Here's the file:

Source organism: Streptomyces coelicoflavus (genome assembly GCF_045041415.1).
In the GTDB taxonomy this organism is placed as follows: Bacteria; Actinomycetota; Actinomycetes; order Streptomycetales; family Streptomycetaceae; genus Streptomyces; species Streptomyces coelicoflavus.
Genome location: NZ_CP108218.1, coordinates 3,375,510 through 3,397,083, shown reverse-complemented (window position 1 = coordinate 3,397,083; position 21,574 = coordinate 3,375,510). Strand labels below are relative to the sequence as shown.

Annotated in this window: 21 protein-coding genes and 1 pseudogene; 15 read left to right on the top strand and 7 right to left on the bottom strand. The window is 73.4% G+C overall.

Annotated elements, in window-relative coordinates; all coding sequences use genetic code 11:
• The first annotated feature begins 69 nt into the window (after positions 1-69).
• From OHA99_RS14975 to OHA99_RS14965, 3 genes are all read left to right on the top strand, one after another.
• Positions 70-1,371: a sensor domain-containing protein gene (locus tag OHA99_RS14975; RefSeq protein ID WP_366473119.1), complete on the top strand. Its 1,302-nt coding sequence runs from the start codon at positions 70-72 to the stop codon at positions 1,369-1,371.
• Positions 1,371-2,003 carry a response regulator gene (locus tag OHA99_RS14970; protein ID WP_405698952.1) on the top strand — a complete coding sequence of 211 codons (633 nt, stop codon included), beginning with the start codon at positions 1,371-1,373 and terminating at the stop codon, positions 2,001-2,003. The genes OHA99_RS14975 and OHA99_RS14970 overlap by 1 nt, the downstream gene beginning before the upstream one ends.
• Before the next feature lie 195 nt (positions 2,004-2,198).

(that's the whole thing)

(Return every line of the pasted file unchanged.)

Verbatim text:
Source organism: Streptomyces coelicoflavus (genome assembly GCF_045041415.1).
In the GTDB taxonomy this organism is placed as follows: Bacteria; Actinomycetota; Actinomycetes; order Streptomycetales; family Streptomycetaceae; genus Streptomyces; species Streptomyces coelicoflavus.
Genome location: NZ_CP108218.1, coordinates 3,375,510 through 3,397,083, shown reverse-complemented (window position 1 = coordinate 3,397,083; position 21,574 = coordinate 3,375,510). Strand labels below are relative to the sequence as shown.

Annotated in this window: 21 protein-coding genes and 1 pseudogene; 15 read left to right on the top strand and 7 right to left on the bottom strand. The window is 73.4% G+C overall.

Annotated elements, in window-relative coordinates; all coding sequences use genetic code 11:
• The first annotated feature begins 69 nt into the window (after positions 1-69).
• From OHA99_RS14975 to OHA99_RS14965, 3 genes are all read left to right on the top strand, one after another.
• Positions 70-1,371: a sensor domain-containing protein gene (locus tag OHA99_RS14975; RefSeq protein ID WP_366473119.1), complete on the top strand. Its 1,302-nt coding sequence runs from the start codon at positions 70-72 to the stop codon at positions 1,369-1,371.
• Positions 1,371-2,003 carry a response regulator gene (locus tag OHA99_RS14970; protein ID WP_405698952.1) on the top strand — a complete coding sequence of 211 codons (633 nt, stop codon included), beginning with the start codon at positions 1,371-1,373 and terminating at the stop codon, positions 2,001-2,003. The genes OHA99_RS14975 and OHA99_RS14970 overlap by 1 nt, the downstream gene beginning before the upstream one ends.
• Before the next feature lie 195 nt (positions 2,004-2,198).